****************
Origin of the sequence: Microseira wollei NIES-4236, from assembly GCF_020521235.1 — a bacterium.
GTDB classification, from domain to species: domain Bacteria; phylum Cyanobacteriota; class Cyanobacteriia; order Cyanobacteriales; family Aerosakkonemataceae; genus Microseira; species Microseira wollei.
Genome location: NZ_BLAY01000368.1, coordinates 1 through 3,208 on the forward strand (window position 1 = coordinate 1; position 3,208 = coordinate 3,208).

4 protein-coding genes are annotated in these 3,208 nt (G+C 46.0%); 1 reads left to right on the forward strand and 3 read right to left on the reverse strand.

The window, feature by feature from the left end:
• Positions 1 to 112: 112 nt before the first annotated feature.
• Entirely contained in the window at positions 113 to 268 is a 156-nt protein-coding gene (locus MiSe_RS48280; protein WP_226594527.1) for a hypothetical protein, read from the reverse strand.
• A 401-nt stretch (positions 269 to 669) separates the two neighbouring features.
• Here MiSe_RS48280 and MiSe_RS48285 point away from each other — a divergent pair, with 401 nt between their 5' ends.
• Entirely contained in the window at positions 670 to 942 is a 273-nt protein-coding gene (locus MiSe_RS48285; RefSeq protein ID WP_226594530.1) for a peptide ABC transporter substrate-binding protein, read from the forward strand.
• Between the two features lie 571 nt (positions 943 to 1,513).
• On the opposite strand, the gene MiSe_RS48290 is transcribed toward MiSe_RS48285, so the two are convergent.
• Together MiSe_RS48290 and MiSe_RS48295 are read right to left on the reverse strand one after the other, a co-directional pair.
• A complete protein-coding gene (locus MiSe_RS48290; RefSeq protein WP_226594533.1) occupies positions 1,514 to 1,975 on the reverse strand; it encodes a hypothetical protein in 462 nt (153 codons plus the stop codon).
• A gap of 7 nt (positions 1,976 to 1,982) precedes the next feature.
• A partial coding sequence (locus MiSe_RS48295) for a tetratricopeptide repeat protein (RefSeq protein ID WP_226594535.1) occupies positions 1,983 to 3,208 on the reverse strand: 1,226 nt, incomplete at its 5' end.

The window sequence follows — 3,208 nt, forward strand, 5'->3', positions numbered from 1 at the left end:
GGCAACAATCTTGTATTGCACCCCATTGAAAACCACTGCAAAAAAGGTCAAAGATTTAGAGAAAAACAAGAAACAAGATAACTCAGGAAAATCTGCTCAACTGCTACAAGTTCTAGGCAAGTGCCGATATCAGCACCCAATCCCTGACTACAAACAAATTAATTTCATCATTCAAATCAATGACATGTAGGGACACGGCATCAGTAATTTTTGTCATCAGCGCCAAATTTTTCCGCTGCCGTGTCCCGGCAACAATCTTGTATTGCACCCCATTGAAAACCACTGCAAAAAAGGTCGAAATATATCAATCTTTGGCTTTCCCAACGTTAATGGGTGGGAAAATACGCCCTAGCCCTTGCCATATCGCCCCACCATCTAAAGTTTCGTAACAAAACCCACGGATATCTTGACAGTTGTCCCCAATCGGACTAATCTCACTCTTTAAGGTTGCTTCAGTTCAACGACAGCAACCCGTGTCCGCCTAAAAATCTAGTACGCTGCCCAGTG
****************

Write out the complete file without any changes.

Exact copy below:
Origin of the sequence: Microseira wollei NIES-4236, from assembly GCF_020521235.1 — a bacterium.
GTDB classification, from domain to species: domain Bacteria; phylum Cyanobacteriota; class Cyanobacteriia; order Cyanobacteriales; family Aerosakkonemataceae; genus Microseira; species Microseira wollei.
Genome location: NZ_BLAY01000368.1, coordinates 1 through 3,208 on the forward strand (window position 1 = coordinate 1; position 3,208 = coordinate 3,208).

4 protein-coding genes are annotated in these 3,208 nt (G+C 46.0%); 1 reads left to right on the forward strand and 3 read right to left on the reverse strand.

The window, feature by feature from the left end:
• Positions 1 to 112: 112 nt before the first annotated feature.
• Entirely contained in the window at positions 113 to 268 is a 156-nt protein-coding gene (locus MiSe_RS48280; protein WP_226594527.1) for a hypothetical protein, read from the reverse strand.
• A 401-nt stretch (positions 269 to 669) separates the two neighbouring features.
• Here MiSe_RS48280 and MiSe_RS48285 point away from each other — a divergent pair, with 401 nt between their 5' ends.
• Entirely contained in the window at positions 670 to 942 is a 273-nt protein-coding gene (locus MiSe_RS48285; RefSeq protein ID WP_226594530.1) for a peptide ABC transporter substrate-binding protein, read from the forward strand.
• Between the two features lie 571 nt (positions 943 to 1,513).
• On the opposite strand, the gene MiSe_RS48290 is transcribed toward MiSe_RS48285, so the two are convergent.
• Together MiSe_RS48290 and MiSe_RS48295 are read right to left on the reverse strand one after the other, a co-directional pair.
• A complete protein-coding gene (locus MiSe_RS48290; RefSeq protein WP_226594533.1) occupies positions 1,514 to 1,975 on the reverse strand; it encodes a hypothetical protein in 462 nt (153 codons plus the stop codon).
• A gap of 7 nt (positions 1,976 to 1,982) precedes the next feature.
• A partial coding sequence (locus MiSe_RS48295) for a tetratricopeptide repeat protein (RefSeq protein ID WP_226594535.1) occupies positions 1,983 to 3,208 on the reverse strand: 1,226 nt, incomplete at its 5' end.

The window sequence follows — 3,208 nt, forward strand, 5'->3', positions numbered from 1 at the left end:
GGCAACAATCTTGTATTGCACCCCATTGAAAACCACTGCAAAAAAGGTCAAAGATTTAGAGAAAAACAAGAAACAAGATAACTCAGGAAAATCTGCTCAACTGCTACAAGTTCTAGGCAAGTGCCGATATCAGCACCCAATCCCTGACTACAAACAAATTAATTTCATCATTCAAATCAATGACATGTAGGGACACGGCATCAGTAATTTTTGTCATCAGCGCCAAATTTTTCCGCTGCCGTGTCCCGGCAACAATCTTGTATTGCACCCCATTGAAAACCACTGCAAAAAAGGTCGAAATATATCAATCTTTGGCTTTCCCAACGTTAATGGGTGGGAAAATACGCCCTAGCCCTTGCCATATCGCCCCACCATCTAAAGTTTCGTAACAAAACCCACGGATATCTTGACAGTTGTCCCCAATCGGACTAATCTCACTCTTTAAGGTTGCTTCAGTTCAACGACAGCAACCCGTGTCCGCCTAAAAATCTAGTACGCTGCCCAGTG